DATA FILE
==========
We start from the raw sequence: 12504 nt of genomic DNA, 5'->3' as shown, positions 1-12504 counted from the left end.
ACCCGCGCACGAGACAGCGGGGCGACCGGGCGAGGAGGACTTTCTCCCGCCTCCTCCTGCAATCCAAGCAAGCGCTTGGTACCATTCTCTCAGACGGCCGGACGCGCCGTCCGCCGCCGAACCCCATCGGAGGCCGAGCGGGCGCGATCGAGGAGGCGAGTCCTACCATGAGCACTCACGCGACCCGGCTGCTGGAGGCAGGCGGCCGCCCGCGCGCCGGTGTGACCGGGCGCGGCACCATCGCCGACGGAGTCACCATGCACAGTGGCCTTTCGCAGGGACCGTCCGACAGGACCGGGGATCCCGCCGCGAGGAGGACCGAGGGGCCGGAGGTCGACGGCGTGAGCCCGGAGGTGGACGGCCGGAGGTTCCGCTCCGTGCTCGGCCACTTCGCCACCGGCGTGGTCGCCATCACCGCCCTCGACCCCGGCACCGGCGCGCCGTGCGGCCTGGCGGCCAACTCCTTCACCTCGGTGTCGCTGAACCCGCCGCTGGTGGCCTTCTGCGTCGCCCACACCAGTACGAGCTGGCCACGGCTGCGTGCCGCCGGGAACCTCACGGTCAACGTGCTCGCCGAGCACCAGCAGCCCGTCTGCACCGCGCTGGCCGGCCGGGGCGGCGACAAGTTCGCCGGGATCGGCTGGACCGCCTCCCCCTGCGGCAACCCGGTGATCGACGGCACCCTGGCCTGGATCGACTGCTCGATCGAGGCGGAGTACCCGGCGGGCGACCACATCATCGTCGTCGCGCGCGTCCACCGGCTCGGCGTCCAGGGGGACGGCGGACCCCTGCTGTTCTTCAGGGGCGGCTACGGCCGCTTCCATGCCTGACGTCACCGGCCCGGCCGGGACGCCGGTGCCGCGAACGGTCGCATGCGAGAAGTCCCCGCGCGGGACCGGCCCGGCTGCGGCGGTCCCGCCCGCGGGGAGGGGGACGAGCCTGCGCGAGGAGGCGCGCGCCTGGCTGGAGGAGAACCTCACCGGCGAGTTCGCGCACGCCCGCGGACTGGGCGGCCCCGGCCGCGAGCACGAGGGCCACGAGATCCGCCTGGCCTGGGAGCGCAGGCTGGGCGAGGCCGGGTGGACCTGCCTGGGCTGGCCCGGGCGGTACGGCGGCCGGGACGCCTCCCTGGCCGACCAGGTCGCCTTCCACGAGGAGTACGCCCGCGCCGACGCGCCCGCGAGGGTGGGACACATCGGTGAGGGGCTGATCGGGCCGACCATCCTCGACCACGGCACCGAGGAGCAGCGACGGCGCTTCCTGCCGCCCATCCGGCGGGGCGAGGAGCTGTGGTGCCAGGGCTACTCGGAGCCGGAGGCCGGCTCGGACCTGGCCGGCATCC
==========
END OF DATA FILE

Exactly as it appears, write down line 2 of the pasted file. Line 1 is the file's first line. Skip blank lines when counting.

ACCCGCGCACGAGACAGCGGGGCGACCGGGCGAGGAGGACTTTCTCCCGCCTCCTCCTGCAATCCAAGCAAGCGCTTGGTACCATTCTCTCAGACGGCCGGACGCGCCGTCCGCCGCCGAACCCCATCGGAGGCCGAGCGGGCGCGATCGAGGAGGCGAGTCCTACCATGAGCACTCACGCGACCCGGCTGCTGGAGGCAGGCGGCCGCCCGCGCGCCGGTGTGACCGGGCGCGGCACCATCGCCGACGGAGTCACCATGCACAGTGGCCTTTCGCAGGGACCGTCCGACAGGACCGGGGATCCCGCCGCGAGGAGGACCGAGGGGCCGGAGGTCGACGGCGTGAGCCCGGAGGTGGACGGCCGGAGGTTCCGCTCCGTGCTCGGCCACTTCGCCACCGGCGTGGTCGCCATCACCGCCCTCGACCCCGGCACCGGCGCGCCGTGCGGCCTGGCGGCCAACTCCTTCACCTCGGTGTCGCTGAACCCGCCGCTGGTGGCCTTCTGCGTCGCCCACACCAGTACGAGCTGGCCACGGCTGCGTGCCGCCGGGAACCTCACGGTCAACGTGCTCGCCGAGCACCAGCAGCCCGTCTGCACCGCGCTGGCCGGCCGGGGCGGCGACAAGTTCGCCGGGATCGGCTGGACCGCCTCCCCCTGCGGCAACCCGGTGATCGACGGCACCCTGGCCTGGATCGACTGCTCGATCGAGGCGGAGTACCCGGCGGGCGACCACATCATCGTCGTCGCGCGCGTCCACCGGCTCGGCGTCCAGGGGGACGGCGGACCCCTGCTGTTCTTCAGGGGCGGCTACGGCCGCTTCCATGCCTGACGTCACCGGCCCGGCCGGGACGCCGGTGCCGCGAACGGTCGCATGCGAGAAGTCCCCGCGCGGGACCGGCCCGGCTGCGGCGGTCCCGCCCGCGGGGAGGGGGACGAGCCTGCGCGAGGAGGCGCGCGCCTGGCTGGAGGAGAACCTCACCGGCGAGTTCGCGCACGCCCGCGGACTGGGCGGCCCCGGCCGCGAGCACGAGGGCCACGAGATCCGCCTGGCCTGGGAGCGCAGGCTGGGCGAGGCCGGGTGGACCTGCCTGGGCTGGCCCGGGCGGTACGGCGGCCGGGACGCCTCCCTGGCCGACCAGGTCGCCTTCCACGAGGAGTACGCCCGCGCCGACGCGCCCGCGAGGGTGGGACACATCGGTGAGGGGCTGATCGGGCCGACCATCCTCGACCACGGCACCGAGGAGCAGCGACGGCGCTTCCTGCCGCCCATCCGGCGGGGCGAGGAGCTGTGGTGCCAGGGCTACTCGGAGCCGGAGGCCGGCTCGGACCTGGCCGGCATCC